The Race to Equity project report from October 2013 centered on the grave disparities between blacks and whites in Dane County. But some have wondered if that focus ignored the struggles of other groups, like Latinos, in Madison.
“Over the last year or more I’ve been feeling particularly isolated in the community, feeling a little bit like an outsider, feeling a little bit like I’m in the shadows, not really understood,” Karen Menendez Coller, the executive director of the nonprofit Centro Hispano of Dane County, said in a recent interview with the Cap Times' Paul Fanlund.
Coller said there are a lot of assumptions about the Latino community and her goal is to clarify them, while bringing the group out of the shadows by giving them a voice to speak.
Now, a fuller picture of Latinos' experience in Dane County is in the process of being documented by the Race to Equity team.
Erica Nelson, Race to Equity’s project director, said the organization is currently doing research and collecting data on the Latino community.
“Our hope is to raise the discussion around the well-being of Latino and Hispanic communities so that we can have greater understanding and be more aware of what some of the challenges are,” Nelson said. “We’re also looking at where some of the strengths and the successes are, and be able to target solutions where they’re needed.”
The project has gathered the necessary data and hopes to analyze the numbers within the next few months.
Nelson said one group Race to Equity is collaborating with is the Workers’ Rights Center to use findings from its Latino Workers Project. The Workers’ Rights Center is a community dedicated to educating and advocating for worker justice. The LWP, which is in the process of being updated, highlights issues low-income Latino immigrants face in Dane County, such as increasing poverty and unemployment rates.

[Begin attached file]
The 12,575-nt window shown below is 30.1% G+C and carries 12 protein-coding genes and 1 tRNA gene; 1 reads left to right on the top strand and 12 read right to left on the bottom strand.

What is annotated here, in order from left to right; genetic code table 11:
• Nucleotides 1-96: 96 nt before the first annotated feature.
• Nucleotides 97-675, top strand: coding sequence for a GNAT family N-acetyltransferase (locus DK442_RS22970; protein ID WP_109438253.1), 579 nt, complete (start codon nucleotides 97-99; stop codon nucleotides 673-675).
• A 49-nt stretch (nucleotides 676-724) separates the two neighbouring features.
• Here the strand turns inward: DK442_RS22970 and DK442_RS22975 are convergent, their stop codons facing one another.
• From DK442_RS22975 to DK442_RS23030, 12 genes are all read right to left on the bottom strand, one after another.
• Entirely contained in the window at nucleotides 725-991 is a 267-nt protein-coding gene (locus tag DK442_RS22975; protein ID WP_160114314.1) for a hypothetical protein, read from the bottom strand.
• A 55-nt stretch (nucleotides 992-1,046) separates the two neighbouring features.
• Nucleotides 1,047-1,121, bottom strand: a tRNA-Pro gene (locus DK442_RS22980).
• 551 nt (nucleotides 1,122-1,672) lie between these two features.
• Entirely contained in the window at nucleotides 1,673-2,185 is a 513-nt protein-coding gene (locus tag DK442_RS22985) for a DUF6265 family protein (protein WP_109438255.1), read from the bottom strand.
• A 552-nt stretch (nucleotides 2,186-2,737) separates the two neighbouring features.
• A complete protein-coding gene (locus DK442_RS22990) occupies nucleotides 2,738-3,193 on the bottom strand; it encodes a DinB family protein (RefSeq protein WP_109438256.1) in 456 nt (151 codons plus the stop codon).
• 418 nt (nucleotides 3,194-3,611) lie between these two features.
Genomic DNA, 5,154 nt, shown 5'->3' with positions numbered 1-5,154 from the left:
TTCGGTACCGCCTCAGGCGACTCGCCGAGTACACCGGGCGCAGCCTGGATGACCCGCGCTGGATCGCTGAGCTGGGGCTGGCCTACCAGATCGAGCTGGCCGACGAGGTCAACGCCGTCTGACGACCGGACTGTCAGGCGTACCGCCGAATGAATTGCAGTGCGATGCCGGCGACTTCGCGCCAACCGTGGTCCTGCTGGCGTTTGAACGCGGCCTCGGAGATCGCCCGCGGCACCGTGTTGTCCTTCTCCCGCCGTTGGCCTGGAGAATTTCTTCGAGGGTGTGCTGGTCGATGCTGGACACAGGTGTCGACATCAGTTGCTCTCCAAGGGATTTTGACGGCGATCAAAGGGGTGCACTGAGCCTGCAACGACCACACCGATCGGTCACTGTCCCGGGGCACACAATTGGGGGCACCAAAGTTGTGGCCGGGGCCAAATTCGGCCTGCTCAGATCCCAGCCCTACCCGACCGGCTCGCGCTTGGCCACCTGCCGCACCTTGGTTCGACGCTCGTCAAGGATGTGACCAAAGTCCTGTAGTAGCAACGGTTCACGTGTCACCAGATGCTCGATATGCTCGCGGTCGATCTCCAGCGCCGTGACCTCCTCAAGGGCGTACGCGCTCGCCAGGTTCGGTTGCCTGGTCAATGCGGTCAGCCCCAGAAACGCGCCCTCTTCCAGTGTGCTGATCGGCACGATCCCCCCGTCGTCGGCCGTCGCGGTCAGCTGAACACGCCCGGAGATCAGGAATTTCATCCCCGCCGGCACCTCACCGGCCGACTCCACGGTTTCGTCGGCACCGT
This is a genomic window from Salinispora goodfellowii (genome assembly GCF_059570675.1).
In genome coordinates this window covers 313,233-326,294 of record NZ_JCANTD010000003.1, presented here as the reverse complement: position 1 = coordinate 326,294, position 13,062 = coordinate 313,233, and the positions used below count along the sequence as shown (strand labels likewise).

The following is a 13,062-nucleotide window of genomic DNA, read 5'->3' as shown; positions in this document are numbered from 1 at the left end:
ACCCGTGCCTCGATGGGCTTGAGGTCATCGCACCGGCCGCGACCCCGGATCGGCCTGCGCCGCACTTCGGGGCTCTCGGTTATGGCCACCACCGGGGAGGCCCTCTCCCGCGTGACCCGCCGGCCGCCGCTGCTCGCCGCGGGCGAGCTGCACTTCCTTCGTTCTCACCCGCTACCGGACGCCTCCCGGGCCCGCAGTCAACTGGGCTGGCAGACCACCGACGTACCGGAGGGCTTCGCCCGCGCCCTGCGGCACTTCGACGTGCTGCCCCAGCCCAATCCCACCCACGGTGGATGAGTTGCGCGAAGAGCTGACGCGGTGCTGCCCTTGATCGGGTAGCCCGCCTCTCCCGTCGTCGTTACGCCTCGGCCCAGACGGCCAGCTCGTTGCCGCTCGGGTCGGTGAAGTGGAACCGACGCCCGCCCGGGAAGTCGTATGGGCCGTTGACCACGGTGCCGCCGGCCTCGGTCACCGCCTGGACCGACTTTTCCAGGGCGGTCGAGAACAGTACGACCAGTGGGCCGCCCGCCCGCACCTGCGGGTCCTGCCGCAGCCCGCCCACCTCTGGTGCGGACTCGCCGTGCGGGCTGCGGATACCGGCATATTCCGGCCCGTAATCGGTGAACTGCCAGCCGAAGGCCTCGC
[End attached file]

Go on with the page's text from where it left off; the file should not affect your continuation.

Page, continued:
Once the findings are complete, the Race to Equity team members will be involved in community outreach to discuss their findings with Latino residents and neighborhood organizations. Before reports are published, they hope to engage with community members to discuss the impact of the data and listen to ideas on what needs to be done to address disparities.
Although African-Americans and Latinos may share similar struggles as minorities, Nelson stressed the importance of examining each group separately, instead of lumping them together in comparison to whites.
“The history of different ethnic and racial minorities is different and that can be reflected in different indicators. If you compared educational outcomes between African-American children and Latino children to white children and you just look at the outcomes, you may not take into consideration English may be a second language for some of the Latino population. That may not necessarily be the case for African-American children.
"So you’re missing nuances if you’re not doing a separate, isolated analysis for each community,” she said.
The goal of the project is to have a greater understanding of the Latino population in Madison, while hoping to dispel stereotypes of the community. In the future, Race to Equity hopes to conduct studies on other minority groups in Madison, such as the Hmong community.